Let’s Have Real Elections at the Assembly of First Nations

To be selected as national chief of the Assembly of First Nations (AFN), one only need receive a majority of votes from chiefs, not citizens. By only speaking for chiefs, the AFN represents the institutional interests of the band system; they cannot be expected to criticize corruption and lack of accountability on reserves. The Frontier Centre's policy analyst Joseph Quesnel says the system needs to be democratized so that average band members select the national chief.
Published on April 5, 2009

Imagine you wanted to be prime minister but rather than run for the leadership of your party and then face a general election, you only needed the support of every mayor in Canada.

This is the situation First Nations people find themselves in vis-à-vis the national chief of the Assembly of First Nations (AFN), the ostensible representative body for on-reserve First Nations. To become the national chief, one needs only to get a enough votes from First Nations chiefs.

This process will again play itself out in July when the AFN “elects” a national chief, this while most First Nation citizens sit on the sideline as their 600 chiefs vote in their place.

The unresponsive and unrepresentative nature of the current system becomes obvious when the differing agendas of national leaders and those on the ground are compared. Most AFN candidates, including incumbent Phil Fontaine, talk about land claims and increased autonomy, but there is a different conversation going on in Indian Country.

I have travelled to dozens of First Nation reserves over the past two years as have some of my colleagues–in Manitoba, Saskatchewan and Alberta. As part of our work, we ask band members to complete surveys on community governance. We meet with hundreds of indigenous people; they tell us they are frustrated and they rightly feel disenfranchised.

We hear the angry voices of those dissatisfied with their band administration’s performance. Aboriginal Canadians tell us how they waited years for a home because of political interference from chiefs and councillors; they relay stories of how their child in college or university suddenly had their post-secondary assistance cut off by the band due to local politics.

On one reserve in northern Alberta, a woman was upset we missed her house during our survey. She told me how her band council ensured off-reserve residents were denied the right to vote in band elections.

A comparison between these stories and what is heard from the national Aboriginal leadership reveals a disconnect between the agenda they push and what those on the Aboriginal ground think is important. While the AFN occasionally raises useful issues such as residential school survivors, the AFN and average First Nations members are on different wavelengths. In fact, they might as well be on different planets. Part of the reason for that is how the current system assures the national chief will speak for institutional interests of band chiefs and not the concerns of band members.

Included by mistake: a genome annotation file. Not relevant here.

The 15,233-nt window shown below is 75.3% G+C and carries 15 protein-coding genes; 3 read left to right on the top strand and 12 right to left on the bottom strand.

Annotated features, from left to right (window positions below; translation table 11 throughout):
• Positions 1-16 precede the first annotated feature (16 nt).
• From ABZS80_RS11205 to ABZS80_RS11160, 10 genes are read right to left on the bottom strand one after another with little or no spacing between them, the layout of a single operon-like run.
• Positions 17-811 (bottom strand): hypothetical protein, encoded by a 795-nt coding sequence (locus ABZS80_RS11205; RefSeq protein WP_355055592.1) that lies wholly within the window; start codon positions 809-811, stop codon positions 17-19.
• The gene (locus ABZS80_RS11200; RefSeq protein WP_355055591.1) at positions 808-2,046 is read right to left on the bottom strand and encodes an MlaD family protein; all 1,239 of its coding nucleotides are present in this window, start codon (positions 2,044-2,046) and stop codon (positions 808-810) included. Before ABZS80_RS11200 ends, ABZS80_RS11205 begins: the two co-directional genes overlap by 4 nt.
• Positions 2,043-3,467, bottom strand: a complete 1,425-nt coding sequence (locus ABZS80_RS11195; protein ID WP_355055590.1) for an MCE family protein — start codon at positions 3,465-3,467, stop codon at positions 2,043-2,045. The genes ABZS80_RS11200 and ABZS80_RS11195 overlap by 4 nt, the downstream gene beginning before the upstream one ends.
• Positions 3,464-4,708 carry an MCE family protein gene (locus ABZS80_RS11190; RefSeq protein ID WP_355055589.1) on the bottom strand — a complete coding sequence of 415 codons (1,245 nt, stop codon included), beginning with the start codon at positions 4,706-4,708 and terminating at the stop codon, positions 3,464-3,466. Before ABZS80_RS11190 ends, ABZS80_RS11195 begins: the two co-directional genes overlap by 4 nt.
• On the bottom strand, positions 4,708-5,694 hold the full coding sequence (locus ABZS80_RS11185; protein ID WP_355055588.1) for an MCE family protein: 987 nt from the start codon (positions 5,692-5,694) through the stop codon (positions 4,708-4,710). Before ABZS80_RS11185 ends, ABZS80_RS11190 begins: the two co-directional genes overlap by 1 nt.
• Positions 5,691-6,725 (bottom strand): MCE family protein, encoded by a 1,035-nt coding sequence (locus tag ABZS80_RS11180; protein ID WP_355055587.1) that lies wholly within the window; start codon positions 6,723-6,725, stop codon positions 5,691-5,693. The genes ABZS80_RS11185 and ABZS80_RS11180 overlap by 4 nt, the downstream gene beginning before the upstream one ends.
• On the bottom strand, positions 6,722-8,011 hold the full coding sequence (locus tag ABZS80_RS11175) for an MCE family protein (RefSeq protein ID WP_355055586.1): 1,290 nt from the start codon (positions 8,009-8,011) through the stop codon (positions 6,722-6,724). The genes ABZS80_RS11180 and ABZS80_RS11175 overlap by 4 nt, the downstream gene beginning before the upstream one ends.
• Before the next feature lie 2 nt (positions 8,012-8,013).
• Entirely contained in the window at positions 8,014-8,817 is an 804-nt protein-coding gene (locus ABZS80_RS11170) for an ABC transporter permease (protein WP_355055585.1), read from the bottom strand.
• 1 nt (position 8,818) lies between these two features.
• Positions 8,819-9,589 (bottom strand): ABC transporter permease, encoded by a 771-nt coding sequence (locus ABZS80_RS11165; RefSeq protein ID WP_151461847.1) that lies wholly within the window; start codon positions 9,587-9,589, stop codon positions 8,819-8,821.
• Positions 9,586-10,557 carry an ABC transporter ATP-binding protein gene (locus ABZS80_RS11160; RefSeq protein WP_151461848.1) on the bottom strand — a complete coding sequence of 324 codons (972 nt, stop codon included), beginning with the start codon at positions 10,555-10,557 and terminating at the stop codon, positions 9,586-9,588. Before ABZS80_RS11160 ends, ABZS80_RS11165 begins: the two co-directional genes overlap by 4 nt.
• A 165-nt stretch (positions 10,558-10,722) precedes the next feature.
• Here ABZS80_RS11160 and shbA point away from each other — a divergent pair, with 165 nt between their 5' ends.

That some chiefs may be sincere is not at issue; the system of elections just doesn’t allow for a full democratic airing of concerns or priorities.

For example, this perverse system played out when the First Nations Governance Act was introduced by Jean Chretien’s Liberals in 2003. That legislation would have strengthened First Nations financial accountability and improved band elections. Grassroots support for these changes was widespread as polls showed strong support from average band members.

Things changed when the AFN and band politicians intervened–including Fontaine who opposed the bill. Regrettably, many chiefs had a vested interest in the status quo and were reluctant to open up their books or improve election systems.

The AFN and band politicos wrapped themselves in “self-government” bravado and opposed change. Paul Martin, like most politicians, confused the AFN’s positions and band politics with ground-zero opinion. So the accountability legislation died and the Assembly of First Nations, Fontaine and Martin were back to the money game, proposing billions to “solve” Aboriginal problems as part of the Kelowna Accord.

If grassroots First Nations were given the power to select their national chief, the AFN’s agenda would look different. For starters, candidates would have to appeal to a new constituency—the people. Also, the frustrations from the indigenous Canadians my colleagues and I meet every day could be heard. Sure, some First Nations radicals will come out of the woodwork, but it’s unlikely they would receive the broad popular support needed to win.

While a one-member, one-vote system is ideal, the AFN, as well as other Aboriginal organizations that use chief-only election models could at least experiment. Some provinces have more First Nations people than others, so they could opt for a system that gives different weights to different areas to ensure regional representation.

Either way, ordinary Aboriginal Canadian must be able to choose their leadership. First Nations should reject this outdated undemocratic system and consign it to the dustbin of history.

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